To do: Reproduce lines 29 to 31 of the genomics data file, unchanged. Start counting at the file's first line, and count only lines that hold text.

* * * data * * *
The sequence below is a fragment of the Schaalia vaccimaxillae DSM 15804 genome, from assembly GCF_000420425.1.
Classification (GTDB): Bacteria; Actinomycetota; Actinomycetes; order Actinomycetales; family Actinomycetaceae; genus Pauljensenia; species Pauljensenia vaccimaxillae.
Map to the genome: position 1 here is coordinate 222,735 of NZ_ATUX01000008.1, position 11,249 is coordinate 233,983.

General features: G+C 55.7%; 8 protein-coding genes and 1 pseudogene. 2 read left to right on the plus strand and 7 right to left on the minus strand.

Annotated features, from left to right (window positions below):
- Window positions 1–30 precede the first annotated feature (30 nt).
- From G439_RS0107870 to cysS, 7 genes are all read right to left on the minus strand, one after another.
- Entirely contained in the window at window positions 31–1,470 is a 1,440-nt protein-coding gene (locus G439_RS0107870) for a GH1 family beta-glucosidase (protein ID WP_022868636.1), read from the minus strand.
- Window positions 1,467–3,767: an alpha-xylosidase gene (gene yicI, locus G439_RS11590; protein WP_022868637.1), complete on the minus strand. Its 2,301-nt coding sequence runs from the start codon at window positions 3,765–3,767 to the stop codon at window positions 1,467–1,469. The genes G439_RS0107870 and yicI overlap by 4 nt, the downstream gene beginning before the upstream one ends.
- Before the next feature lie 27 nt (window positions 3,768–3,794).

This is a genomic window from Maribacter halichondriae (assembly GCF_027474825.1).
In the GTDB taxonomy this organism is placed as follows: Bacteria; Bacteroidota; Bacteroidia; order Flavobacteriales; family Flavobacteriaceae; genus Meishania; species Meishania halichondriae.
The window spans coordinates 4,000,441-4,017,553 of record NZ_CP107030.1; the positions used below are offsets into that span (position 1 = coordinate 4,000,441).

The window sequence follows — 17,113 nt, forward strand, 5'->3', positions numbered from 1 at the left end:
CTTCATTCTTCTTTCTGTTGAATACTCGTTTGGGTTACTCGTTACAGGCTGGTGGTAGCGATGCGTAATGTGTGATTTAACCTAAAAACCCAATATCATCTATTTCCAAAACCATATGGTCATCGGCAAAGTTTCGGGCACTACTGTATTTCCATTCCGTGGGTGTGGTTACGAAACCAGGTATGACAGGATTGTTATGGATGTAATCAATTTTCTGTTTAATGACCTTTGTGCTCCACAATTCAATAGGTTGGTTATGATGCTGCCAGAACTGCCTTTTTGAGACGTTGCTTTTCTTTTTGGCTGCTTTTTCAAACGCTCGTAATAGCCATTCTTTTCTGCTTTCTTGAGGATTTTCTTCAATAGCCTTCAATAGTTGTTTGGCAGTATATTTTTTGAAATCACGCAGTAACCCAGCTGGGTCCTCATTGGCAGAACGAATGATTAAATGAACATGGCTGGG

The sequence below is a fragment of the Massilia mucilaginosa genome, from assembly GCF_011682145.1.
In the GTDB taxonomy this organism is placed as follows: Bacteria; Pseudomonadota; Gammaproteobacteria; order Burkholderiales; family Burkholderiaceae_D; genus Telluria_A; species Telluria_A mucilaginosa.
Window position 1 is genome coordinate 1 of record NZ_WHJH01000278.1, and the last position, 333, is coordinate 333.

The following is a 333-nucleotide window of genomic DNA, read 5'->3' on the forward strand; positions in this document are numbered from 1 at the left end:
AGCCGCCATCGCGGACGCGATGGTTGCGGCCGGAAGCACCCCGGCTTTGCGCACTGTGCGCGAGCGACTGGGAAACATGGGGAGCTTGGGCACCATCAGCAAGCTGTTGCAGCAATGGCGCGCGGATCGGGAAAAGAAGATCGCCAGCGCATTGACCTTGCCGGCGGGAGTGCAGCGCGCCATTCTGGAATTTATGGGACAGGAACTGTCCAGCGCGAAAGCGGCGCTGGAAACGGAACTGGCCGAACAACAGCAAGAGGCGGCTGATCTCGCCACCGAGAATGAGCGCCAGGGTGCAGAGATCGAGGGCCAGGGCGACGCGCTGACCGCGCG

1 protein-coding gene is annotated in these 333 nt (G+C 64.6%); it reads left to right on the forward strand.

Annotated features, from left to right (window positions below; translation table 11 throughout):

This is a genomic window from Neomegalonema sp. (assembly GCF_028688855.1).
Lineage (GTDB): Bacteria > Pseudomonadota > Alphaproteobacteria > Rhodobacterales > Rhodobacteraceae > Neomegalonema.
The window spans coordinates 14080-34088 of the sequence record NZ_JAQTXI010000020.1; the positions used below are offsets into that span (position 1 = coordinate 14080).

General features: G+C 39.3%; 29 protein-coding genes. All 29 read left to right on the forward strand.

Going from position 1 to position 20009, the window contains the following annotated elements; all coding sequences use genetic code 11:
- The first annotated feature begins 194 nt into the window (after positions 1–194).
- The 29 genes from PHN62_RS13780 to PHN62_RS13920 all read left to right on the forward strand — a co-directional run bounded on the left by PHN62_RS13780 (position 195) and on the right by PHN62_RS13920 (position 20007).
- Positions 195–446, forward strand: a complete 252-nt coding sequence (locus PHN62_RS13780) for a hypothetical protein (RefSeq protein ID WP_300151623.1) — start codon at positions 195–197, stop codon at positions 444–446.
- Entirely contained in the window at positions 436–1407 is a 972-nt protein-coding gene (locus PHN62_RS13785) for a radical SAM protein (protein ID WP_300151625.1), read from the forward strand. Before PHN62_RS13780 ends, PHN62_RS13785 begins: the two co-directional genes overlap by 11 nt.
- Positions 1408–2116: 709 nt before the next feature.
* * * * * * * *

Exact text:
- The 29 genes from PHN62_RS13780 to PHN62_RS13920 all read left to right on the forward strand — a co-directional run bounded on the left by PHN62_RS13780 (position 195) and on the right by PHN62_RS13920 (position 20007).
- Positions 195–446, forward strand: a complete 252-nt coding sequence (locus PHN62_RS13780) for a hypothetical protein (RefSeq protein ID WP_300151623.1) — start codon at positions 195–197, stop codon at positions 444–446.
- Entirely contained in the window at positions 436–1407 is a 972-nt protein-coding gene (locus PHN62_RS13785) for a radical SAM protein (protein ID WP_300151625.1), read from the forward strand. Before PHN62_RS13780 ends, PHN62_RS13785 begins: the two co-directional genes overlap by 11 nt.